Publication date: Tuesday, August 28, 2012

You have been found guilty
Kimball Perry

It wasn't a major crime, but it could have cost Avtandil Kechaghmadze his job.

As the native of the country of Georgia stood before Hamilton County Municipal Court Judge Ted Berry, a blond woman leaned in to Kechaghmadze and spoke softly to him.

Inna Owens repeated to Kechaghmadze exactly what the judge was saying – in Russian. Kechaghmadze, 65, of West Chester, speaks Georgian, some Russian and a little English.

Owens, 44, of Anderson Township, is one of several interpreters Hamilton County hires on a per hour basis for the dozens of languages spoken by those charged with crimes. Last year, Hamilton County had 3,195 court hearings where interpreters were used.

"The court has to provide equal access to justice, so they have to provide interpreters," Kevin Mercado, director of Hamilton County's interpreter program, said.

The 3,195 court hearings last year in Hamilton County requiring interpreters was 3.2 percent of the overall 100,257 criminal cases in Common Pleas and Municipal courts. Interpreters are needed an average of 10 times each day in Hamilton County.

Those numbers are important because it shows the growth of the need for interpreters, said Rob Cruz, chair of the National Association of Judicial Interpreters and Translators.

"The demand for interpreters is increasing and will continue to increase across the board," Cruz said. "The need for interpreters in the next decade will see a 20 percent growth ... nationwide."

That's why, he said, the Bureau of Labor Statistics recently added interpreters to its Occupational Outlook Handbook.

Interpreters, Cruz noted, are vital to maintaining the integrity of the judicial system and legal rights, including confronting your accuser, due process and the right to have an attorney. "None of those are possible if you don't speak the language," Cruz said.

Hamilton County hired Mercado in 2005 to run its interpreter program; that cost $220,000 last year. The program consists of Mercado, another full-time interpreter and a part-time interpreter. All are Spanish speakers, because Spanish accounted for three-fourths of court hearings using interpreters. Other interpreters are hired as needed and paid by the hour, ranging from $16 to $100.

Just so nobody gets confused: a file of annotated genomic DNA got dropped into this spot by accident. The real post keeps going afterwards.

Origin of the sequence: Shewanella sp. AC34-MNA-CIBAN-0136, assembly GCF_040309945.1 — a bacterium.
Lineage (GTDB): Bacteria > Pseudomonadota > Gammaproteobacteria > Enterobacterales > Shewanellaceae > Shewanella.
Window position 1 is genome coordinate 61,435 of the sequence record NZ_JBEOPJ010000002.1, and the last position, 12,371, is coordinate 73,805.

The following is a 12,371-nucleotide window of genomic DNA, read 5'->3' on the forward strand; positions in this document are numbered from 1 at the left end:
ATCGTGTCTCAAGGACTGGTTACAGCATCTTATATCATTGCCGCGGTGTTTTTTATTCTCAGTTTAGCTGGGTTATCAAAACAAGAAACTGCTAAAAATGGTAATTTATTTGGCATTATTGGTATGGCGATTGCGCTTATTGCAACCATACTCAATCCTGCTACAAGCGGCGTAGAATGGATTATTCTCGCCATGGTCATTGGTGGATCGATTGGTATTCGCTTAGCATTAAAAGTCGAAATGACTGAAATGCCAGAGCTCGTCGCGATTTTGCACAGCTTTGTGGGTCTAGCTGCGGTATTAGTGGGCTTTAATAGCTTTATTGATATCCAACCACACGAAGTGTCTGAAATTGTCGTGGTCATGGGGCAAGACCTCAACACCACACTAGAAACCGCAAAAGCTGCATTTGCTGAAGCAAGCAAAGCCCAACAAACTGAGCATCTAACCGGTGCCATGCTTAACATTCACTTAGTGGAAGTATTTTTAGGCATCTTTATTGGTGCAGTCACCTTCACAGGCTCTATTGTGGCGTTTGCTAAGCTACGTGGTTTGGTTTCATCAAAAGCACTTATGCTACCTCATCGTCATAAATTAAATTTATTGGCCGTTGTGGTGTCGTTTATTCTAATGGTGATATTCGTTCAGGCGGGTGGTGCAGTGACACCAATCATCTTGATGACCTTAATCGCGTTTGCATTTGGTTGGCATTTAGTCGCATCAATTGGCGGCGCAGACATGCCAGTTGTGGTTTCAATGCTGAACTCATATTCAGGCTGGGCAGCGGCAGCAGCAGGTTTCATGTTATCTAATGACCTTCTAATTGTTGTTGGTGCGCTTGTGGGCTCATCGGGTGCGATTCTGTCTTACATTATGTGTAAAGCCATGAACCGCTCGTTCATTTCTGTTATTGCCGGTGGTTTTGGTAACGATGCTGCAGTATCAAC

Kechaghmadze was driving a 2009 Ford van June 14 in the 2300 block of Auburn Avenue when he drove the van into the back of another car that then hit the back of the car in front of it.

Initially, he was ticketed for failure to maintain an assured clear distance. As a medical supplies company driver, a conviction for a driving infraction could have been ominous.

"My understanding is he'll lose his job if he pleads guilty to" the original charge, Assistant Cincinnati Solicitor Heidi Rosales told the judge.

The case was resolved when Kechaghmadze agreed to be convicted of the reduced charge of improper lights.

The judge convicted Kechaghmadze and ordered him to pay a $50 fine and $122 in court costs. He did that minutes later, ending the case.

On Berry's docket the same day was another case that required a sign language interpreter for a hearingimpaired defendant. In the court next door, a defendant needed a French interpreter.

The interpreters are so busy that last week the Hamilton County's Municipal Court signed a contract with Blue Ash-based Affordable Language Services. The contract calls for the county to pay the company $66,000 per year. The contract can be renewed yearly through 2017.

It is the breadth of languages for which interpreters are needed that caught the attention of Jeffrey Timberlake, a University of Cincinnati associate professor of sociology.

"The diversity of the immigrant – and therefore inmate population – is interesting and perhaps somewhat surprising," Timberlake said.

Need for interpreter

a microcosm of area

Hamilton County, he said, has a small number of foreign-born residents, those most likely to need an interpreter. Of its 802,000 population, 37,145, or 4.6 percent, are foreign-born. That's about half of the 1012 percent of foreign-born residents nationally, he added.

Within Hamilton County's foreign-born population, there is a wide variety:

Eastern Europeans – 7 percent of the foreign-born population;

Asians – 34 percent;

Latin Americans – 24 percent;

Africans – 15 percent.

Sometimes, Mercado said, the language or dialect needed is so rare that several languages and interpreters are needed. Often, those are done over the telephone, either in court or the judge's chambers. For a case where Pohnpeian, a dialect spoken in Micronesia, was recently needed, Mercado had to call an interpreter in Hawaii.

Usually, though, the cases are more simple. While Spanish is the dominant language required in interpreter cases, traffic offenses – like in Kechaghmadze's case – account for 80 percent of interpreter cases.

Even Spanish can cause issues, Mercado said, because of the different dialects spoken around the world.

"It's like comparing English spoken in Australia to English spoken in England or here," Mercado said.

His job is done, Mercado said, when no one knows he's there.

"When you get done with a case and it went seamless, that's the most rewarding part of it," he said.

Sign up to vote on this title
UsefulNot useful